January 24, 2011

Academic publishing is a scam

Let's walk through the American Society's of Agricultural and Biological Engineers submission guide to see why:

Manuscript Submission

It is helpful, but not required, to prepare your manuscript using ASABE Manuscript Templates and to follow the Journal Manuscript Format. Please include line numbers and page numbers on each page (the templates will do this for you).


Do your own proofreading, editing, and even layout. Doesn't sound unreasonable.

Copyright Transfer Form

A complete Copyright Transfer Form must accompany your submitted journal manuscript. (Note: The Copyright Transfer Form replaces the earlier Manuscript Submission Form.) The manuscript will not be reviewed until the Copyright Transfer Form is received.


Now they expect to take my copyright away from me? Can they at least bother to do layout for themselves?

Page Charges

Please note that authors are required to pay, at publication, a page charge based on the number of published journal pages. The current charge is $100 ($110 for non-members) per 8.5 by 11 inch published page in Transactions of the ASABE and Applied Engineering in Agriculture, and $50 ($55 for non-members) per 6 by 9 inch published page in the Journal of Agricultural Safety and Health and Biological Engineering Transactions (formerly Biological Engineering). You will be advised of the total page charges when you receive the page proofs and billed when your article is published.


And now they expect me to pay for all this???

How much are libraries paying for subscriptions again? (The answer is here)

This journal is one particular example, but page charge fees levied on authors are not uncommon for scientific journals. Subscription costs to these journals for university libraries are astronomical.

I am not the first to have similar concerns.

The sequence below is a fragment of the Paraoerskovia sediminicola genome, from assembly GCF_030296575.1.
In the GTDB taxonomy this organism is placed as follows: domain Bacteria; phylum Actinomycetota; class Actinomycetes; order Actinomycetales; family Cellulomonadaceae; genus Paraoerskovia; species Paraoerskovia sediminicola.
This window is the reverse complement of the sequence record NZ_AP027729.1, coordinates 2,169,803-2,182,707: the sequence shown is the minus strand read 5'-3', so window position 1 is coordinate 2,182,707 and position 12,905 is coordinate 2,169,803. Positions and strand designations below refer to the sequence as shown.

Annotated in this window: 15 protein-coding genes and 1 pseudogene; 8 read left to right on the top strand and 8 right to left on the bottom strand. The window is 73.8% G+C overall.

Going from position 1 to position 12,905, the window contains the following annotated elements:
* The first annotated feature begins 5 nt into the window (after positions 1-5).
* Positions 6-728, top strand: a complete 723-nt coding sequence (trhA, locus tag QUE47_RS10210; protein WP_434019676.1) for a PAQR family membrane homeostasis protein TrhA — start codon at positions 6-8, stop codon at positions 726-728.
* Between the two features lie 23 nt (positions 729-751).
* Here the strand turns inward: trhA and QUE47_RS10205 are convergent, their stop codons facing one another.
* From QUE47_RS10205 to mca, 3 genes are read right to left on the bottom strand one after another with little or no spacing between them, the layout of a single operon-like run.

Academic publishers have clearly become a scam industry. This is a market that is not only ripe for disruption, but by most reasonable standards should not exist (where do you think the money for subscription fees comes from? hint: probably your taxes).

What about the Public Library of Science? It's a good, non-profit scam. According to Wikipedia, "PLoS [author page charges] vary from $1,300 to $2,850." $2,000 to put your paper on the Internet. (note for those not aware: peer reviewers are volunteers that don't get paid, so there's no value-add costs that this $2,000 covers)

"But Vladimir," you say, "who is going to pay for publishing my crap research?" Your local university library already has printers, a connection to the Internet, and computers. Think "Digg for scientists" - verified accounts for peer reviewers (throw in digital signatures if you really care), with local library mirror proxies of papers (with BitTorrent-based distribution to cut down on bandwidth costs). Something like arXiv with multiple virtual journals, peer review, and mirroring/distribution.

1 comment:

Jason Riedy said...

Amen. Plus, some communities expect you to do service by reviewing papers... for free. Not even for a discount on the *large* post-student membership fees.

I'd much rather volunteer my reviewing time to open publications, but those aren't considered as important as paid ones when your career is reviewed (tenure, raises, etc.).

It's changing slowly within computing and mathematics, at least. Physics always has been close, and Arxiv is leading the rest of us. (Plus, Arxiv permits revisions and tracks history! You can fix mistakes! Yes!) Now if they can just stay funded...